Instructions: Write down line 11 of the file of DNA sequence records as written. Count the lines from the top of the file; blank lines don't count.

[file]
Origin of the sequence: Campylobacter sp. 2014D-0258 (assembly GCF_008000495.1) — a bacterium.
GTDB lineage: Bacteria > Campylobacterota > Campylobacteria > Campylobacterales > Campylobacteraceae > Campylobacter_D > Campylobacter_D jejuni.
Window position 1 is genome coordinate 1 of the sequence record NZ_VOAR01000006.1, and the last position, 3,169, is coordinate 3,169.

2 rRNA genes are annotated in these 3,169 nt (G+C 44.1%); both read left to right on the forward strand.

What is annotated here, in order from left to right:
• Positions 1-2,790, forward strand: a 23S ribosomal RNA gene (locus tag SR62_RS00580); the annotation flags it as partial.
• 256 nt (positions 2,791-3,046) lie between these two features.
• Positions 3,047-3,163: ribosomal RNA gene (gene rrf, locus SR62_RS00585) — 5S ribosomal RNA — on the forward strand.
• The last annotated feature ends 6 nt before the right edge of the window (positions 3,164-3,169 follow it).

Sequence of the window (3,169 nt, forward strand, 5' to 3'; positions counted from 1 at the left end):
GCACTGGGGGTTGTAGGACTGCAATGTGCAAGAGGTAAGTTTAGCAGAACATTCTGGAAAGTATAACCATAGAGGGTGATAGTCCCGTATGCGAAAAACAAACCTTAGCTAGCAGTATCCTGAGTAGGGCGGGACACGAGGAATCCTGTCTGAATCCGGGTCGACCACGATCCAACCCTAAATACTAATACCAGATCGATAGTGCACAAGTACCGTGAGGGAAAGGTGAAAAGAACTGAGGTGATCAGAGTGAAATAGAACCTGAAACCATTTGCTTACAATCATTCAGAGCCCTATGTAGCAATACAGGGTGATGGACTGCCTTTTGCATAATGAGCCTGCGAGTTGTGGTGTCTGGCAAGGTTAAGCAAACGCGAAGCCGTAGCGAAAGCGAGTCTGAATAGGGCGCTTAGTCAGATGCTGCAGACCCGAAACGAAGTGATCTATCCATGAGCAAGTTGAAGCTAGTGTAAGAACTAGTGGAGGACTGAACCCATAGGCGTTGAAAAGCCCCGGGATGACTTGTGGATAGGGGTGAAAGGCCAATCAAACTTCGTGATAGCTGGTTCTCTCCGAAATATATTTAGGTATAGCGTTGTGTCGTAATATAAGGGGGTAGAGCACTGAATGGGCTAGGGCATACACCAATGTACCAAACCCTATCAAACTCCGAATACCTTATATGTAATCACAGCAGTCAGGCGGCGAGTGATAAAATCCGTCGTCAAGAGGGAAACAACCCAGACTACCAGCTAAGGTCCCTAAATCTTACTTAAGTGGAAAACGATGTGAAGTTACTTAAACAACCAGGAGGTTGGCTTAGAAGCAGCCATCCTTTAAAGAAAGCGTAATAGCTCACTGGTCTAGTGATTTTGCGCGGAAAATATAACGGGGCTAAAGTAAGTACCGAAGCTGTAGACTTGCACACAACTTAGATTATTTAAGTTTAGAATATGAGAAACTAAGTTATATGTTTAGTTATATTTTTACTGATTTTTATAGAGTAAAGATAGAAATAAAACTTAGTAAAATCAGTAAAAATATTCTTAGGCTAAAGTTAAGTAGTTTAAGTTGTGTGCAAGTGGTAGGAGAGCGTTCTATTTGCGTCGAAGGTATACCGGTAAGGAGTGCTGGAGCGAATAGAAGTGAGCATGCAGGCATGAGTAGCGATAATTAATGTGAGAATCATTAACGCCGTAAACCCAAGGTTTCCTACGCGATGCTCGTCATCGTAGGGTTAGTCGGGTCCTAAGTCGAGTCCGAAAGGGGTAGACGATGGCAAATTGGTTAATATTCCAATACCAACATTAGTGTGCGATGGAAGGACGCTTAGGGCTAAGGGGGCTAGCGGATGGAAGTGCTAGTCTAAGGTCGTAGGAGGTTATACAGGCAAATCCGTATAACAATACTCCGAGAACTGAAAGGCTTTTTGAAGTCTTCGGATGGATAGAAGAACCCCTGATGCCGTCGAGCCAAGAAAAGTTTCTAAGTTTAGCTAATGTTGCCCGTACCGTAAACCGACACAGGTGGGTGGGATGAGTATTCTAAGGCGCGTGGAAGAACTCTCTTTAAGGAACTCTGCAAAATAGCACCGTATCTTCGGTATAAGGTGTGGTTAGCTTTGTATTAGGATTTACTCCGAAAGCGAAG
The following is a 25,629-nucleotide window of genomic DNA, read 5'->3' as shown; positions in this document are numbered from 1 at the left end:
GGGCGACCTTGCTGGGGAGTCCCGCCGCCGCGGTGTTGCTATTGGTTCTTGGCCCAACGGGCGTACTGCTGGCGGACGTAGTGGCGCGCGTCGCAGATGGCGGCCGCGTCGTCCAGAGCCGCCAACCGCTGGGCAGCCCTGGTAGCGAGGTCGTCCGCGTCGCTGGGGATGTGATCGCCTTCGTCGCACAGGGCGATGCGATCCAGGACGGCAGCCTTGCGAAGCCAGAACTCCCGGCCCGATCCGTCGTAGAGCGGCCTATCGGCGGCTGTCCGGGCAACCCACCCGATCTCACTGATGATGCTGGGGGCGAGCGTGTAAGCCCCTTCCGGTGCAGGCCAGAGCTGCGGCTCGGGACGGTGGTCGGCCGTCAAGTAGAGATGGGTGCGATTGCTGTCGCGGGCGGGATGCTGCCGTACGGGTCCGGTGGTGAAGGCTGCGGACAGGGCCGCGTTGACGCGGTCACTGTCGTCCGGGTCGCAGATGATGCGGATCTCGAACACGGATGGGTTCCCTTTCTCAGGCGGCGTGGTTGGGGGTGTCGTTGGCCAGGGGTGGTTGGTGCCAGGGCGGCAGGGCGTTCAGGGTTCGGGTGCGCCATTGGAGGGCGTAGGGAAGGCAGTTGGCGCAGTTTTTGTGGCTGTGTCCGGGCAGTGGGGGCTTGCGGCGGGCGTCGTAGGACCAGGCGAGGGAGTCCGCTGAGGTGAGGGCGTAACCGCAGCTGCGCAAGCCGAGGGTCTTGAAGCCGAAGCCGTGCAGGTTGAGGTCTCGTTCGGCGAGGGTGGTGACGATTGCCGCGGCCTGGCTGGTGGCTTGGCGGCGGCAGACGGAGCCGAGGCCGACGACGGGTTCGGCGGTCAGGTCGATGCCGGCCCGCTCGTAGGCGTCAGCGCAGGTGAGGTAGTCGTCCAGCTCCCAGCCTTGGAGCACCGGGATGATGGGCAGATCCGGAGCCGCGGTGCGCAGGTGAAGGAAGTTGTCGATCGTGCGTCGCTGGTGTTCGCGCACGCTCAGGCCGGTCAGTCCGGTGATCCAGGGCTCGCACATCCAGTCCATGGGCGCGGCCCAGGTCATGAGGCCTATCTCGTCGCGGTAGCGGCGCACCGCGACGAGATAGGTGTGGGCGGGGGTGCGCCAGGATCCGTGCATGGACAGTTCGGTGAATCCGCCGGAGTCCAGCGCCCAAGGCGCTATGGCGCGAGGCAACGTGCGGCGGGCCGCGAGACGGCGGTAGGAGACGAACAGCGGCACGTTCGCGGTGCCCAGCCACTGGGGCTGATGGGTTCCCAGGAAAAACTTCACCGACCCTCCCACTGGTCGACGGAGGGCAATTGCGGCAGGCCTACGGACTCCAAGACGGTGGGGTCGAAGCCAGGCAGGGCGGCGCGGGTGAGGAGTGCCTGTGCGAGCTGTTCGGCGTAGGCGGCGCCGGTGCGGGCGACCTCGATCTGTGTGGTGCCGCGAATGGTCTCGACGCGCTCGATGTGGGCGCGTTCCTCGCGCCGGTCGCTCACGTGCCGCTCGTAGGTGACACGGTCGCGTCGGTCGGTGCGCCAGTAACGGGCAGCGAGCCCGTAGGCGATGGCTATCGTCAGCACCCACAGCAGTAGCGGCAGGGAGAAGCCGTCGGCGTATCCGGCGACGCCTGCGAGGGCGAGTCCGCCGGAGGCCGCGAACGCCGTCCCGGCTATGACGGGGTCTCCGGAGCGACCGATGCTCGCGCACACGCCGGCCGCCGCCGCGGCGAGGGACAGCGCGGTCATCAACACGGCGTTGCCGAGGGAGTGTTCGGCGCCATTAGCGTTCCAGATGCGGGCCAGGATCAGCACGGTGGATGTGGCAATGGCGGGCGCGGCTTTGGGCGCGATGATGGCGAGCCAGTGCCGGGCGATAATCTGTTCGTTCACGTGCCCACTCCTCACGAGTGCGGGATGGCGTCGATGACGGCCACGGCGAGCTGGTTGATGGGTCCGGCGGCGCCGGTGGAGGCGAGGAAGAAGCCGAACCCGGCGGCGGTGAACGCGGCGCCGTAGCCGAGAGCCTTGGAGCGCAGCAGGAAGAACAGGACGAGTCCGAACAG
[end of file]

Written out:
GCACTGGGGGTTGTAGGACTGCAATGTGCAAGAGGTAAGTTTAGCAGAACATTCTGGAAAGTATAACCATAGAGGGTGATAGTCCCGTATGCGAAAAACAAACCTTAGCTAGCAGTATCCTGAGTAGGGCGGGACACGAGGAATCCTGTCTGAATCCGGGTCGACCACGATCCAACCCTAAATACTAATACCAGATCGATAGTGCACAAGTACCGTGAGGGAAAGGTGAAAAGAACTGAGGTGATCAGAGTGAAATAGAACCTGAAACCATTTGCTTACAATCATTCAGAGCCCTATGTAGCAATACAGGGTGATGGACTGCCTTTTGCATAATGAGCCTGCGAGTTGTGGTGTCTGGCAAGGTTAAGCAAACGCGAAGCCGTAGCGAAAGCGAGTCTGAATAGGGCGCTTAGTCAGATGCTGCAGACCCGAAACGAAGTGATCTATCCATGAGCAAGTTGAAGCTAGTGTAAGAACTAGTGGAGGACTGAACCCATAGGCGTTGAAAAGCCCCGGGATGACTTGTGGATAGGGGTGAAAGGCCAATCAAACTTCGTGATAGCTGGTTCTCTCCGAAATATATTTAGGTATAGCGTTGTGTCGTAATATAAGGGGGTAGAGCACTGAATGGGCTAGGGCATACACCAATGTACCAAACCCTATCAAACTCCGAATACCTTATATGTAATCACAGCAGTCAGGCGGCGAGTGATAAAATCCGTCGTCAAGAGGGAAACAACCCAGACTACCAGCTAAGGTCCCTAAATCTTACTTAAGTGGAAAACGATGTGAAGTTACTTAAACAACCAGGAGGTTGGCTTAGAAGCAGCCATCCTTTAAAGAAAGCGTAATAGCTCACTGGTCTAGTGATTTTGCGCGGAAAATATAACGGGGCTAAAGTAAGTACCGAAGCTGTAGACTTGCACACAACTTAGATTATTTAAGTTTAGAATATGAGAAACTAAGTTATATGTTTAGTTATATTTTTACTGATTTTTATAGAGTAAAGATAGAAATAAAACTTAGTAAAATCAGTAAAAATATTCTTAGGCTAAAGTTAAGTAGTTTAAGTTGTGTGCAAGTGGTAGGAGAGCGTTCTATTTGCGTCGAAGGTATACCGGTAAGGAGTGCTGGAGCGAATAGAAGTGAGCATGCAGGCATGAGTAGCGATAATTAATGTGAGAATCATTAACGCCGTAAACCCAAGGTTTCCTACGCGATGCTCGTCATCGTAGGGTTAGTCGGGTCCTAAGTCGAGTCCGAAAGGGGTAGACGATGGCAAATTGGTTAATATTCCAATACCAACATTAGTGTGCGATGGAAGGACGCTTAGGGCTAAGGGGGCTAGCGGATGGAAGTGCTAGTCTAAGGTCGTAGGAGGTTATACAGGCAAATCCGTATAACAATACTCCGAGAACTGAAAGGCTTTTTGAAGTCTTCGGATGGATAGAAGAACCCCTGATGCCGTCGAGCCAAGAAAAGTTTCTAAGTTTAGCTAATGTTGCCCGTACCGTAAACCGACACAGGTGGGTGGGATGAGTATTCTAAGGCGCGTGGAAGAACTCTCTTTAAGGAACTCTGCAAAATAGCACCGTATCTTCGGTATAAGGTGTGGTTAGCTTTGTATTAGGATTTACTCCGAAAGCGAAG